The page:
David 'Honeyboy' Edwards dies aged 96

Honeyboy in concert at Radio City Music Hall, NYC, back in 2003
Honeyboy in concert at Radio City Music Hall, NYC, back in 2003 (Image credit: Reuters/CORBIS)

David 'Honeyboy' Edwards has passed away aged 96. Edwards was widely regarded as the last direct link to the pre-war Delta blues generation. He retired due to health issues in July 2011 after a career spanning more than 80 years.

A Grammy Award winner for Traditional Blues in 2008 and Lifetime Achievement in 2010, Edwards was born in Shaw, Mississippi in 1915 and left home aged just 14 to become an itinerant musician alongside Big Joe Williams.

A legendary storyteller who claimed to have a photographic memory, Edwards was a friend and contemporary of Robert Johnson, and was present on the night in 1938 when Johnson drank the poisoned whiskey that would make him the founding member of the ill-fated 27 Club.

Somewhat fittingly after decades on the road, Edwards's final public performances took place in Clarksdale, Mississippi on 16-17 April this year. He died peacefully at his Chicago home in the early hours of 29 August, suffering congestive heart failure.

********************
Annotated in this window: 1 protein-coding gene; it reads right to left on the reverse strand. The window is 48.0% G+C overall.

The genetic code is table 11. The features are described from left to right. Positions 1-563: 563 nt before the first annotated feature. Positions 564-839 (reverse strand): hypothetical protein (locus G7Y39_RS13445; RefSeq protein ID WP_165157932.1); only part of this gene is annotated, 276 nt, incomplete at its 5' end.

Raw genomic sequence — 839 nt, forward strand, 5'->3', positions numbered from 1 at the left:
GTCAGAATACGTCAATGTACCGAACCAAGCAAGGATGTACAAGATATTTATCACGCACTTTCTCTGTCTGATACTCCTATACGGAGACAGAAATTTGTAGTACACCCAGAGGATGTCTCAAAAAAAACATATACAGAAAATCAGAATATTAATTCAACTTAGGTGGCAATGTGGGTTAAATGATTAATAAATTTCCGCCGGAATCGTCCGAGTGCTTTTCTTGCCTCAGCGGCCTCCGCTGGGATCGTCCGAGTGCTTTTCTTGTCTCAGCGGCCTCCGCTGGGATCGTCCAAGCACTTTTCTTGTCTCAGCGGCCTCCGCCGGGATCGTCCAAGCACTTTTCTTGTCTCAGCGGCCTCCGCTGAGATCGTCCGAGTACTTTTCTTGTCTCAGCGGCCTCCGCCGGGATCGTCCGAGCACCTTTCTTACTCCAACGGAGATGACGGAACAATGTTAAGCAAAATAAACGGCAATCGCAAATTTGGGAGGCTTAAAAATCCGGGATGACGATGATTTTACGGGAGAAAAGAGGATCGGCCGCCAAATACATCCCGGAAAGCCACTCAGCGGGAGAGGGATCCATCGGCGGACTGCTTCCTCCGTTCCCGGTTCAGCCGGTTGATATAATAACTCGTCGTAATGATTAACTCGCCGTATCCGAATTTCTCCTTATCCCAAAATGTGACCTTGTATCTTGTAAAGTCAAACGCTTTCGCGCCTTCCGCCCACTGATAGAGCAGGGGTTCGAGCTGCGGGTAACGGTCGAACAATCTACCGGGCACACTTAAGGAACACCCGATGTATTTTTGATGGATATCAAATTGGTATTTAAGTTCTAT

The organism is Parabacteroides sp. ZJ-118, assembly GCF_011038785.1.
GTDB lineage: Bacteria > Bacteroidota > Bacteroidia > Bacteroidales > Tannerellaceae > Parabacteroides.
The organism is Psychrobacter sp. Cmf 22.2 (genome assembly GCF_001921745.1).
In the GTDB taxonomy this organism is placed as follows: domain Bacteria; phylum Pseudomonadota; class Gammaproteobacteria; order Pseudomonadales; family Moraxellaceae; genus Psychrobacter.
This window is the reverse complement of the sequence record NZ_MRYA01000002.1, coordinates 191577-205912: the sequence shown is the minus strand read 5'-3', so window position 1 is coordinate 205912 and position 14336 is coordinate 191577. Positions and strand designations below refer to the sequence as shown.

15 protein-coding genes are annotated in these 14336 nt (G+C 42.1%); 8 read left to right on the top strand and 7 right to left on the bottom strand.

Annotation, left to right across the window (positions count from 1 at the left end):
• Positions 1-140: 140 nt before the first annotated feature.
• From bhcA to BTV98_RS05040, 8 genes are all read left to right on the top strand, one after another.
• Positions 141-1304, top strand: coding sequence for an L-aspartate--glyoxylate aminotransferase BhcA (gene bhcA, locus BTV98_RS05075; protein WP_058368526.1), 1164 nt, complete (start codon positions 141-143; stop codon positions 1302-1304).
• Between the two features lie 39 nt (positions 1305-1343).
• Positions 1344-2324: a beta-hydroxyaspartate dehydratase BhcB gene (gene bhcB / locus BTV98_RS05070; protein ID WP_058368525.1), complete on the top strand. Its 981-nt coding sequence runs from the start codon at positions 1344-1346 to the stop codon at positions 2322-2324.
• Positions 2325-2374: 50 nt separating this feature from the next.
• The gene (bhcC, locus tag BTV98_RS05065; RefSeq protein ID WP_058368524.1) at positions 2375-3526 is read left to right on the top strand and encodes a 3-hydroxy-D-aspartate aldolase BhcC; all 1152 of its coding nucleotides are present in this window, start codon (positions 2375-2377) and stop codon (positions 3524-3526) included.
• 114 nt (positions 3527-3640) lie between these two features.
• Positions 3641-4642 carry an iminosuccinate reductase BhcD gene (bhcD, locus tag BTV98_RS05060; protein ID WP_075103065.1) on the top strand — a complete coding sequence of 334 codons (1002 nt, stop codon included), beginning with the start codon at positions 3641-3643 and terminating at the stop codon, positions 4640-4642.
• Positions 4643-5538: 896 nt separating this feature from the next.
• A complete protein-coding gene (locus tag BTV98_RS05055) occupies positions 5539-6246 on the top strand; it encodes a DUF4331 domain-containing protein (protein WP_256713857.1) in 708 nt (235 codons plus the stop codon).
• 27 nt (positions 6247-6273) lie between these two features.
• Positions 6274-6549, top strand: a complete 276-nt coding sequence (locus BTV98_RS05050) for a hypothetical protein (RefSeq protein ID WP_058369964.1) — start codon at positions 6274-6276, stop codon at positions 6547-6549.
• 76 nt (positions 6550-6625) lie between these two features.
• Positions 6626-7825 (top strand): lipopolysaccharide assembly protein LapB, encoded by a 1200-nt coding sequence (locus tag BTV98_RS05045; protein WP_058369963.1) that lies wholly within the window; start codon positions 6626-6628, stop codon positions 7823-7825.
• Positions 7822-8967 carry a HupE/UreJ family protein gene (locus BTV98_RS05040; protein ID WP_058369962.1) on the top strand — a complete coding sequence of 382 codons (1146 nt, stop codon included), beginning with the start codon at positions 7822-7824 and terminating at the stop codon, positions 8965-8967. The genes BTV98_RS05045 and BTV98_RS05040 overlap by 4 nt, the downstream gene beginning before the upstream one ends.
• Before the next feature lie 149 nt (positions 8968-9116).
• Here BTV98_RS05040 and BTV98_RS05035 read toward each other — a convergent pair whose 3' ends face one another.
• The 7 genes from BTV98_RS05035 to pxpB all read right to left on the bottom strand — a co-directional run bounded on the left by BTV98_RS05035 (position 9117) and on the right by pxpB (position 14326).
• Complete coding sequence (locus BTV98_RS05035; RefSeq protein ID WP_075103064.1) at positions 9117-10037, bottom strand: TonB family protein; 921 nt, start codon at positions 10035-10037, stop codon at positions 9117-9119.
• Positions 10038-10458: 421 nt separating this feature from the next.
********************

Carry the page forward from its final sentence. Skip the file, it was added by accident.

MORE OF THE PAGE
Generations of rhythm and blues, rock 'n' roll, rock and pop musicians owe their whole existence to Honeyboy Edwards and his trailblazing Delta blues contemporaries.

Check out Who May Your Regular Be, recorded by Edwards for Arc Records as Mr Honey in 1951:

"Blues ain't never going anywhere," Edwards told the Associated Press in 2008.

"It can get slow, but it ain't going nowhere. You play a lowdown dirty shame slow and lonesome, my mama dead, my papa across the sea I ain't dead but I'm just supposed to be blues.

"You can take that same blues, make it uptempo, a shuffle blues, that's what rock 'n roll did with it. So blues ain't going nowhere."

Chris Vinnicombe worked with us here on the MusicRadar team from the site's initial launch way back in 2007, and also contributed to Guitarist magazine as Features Editor until 2014, as well as Total Guitar magazine, amongst others. These days he can be found at Gibson Guitars, where he is editor-in-chief.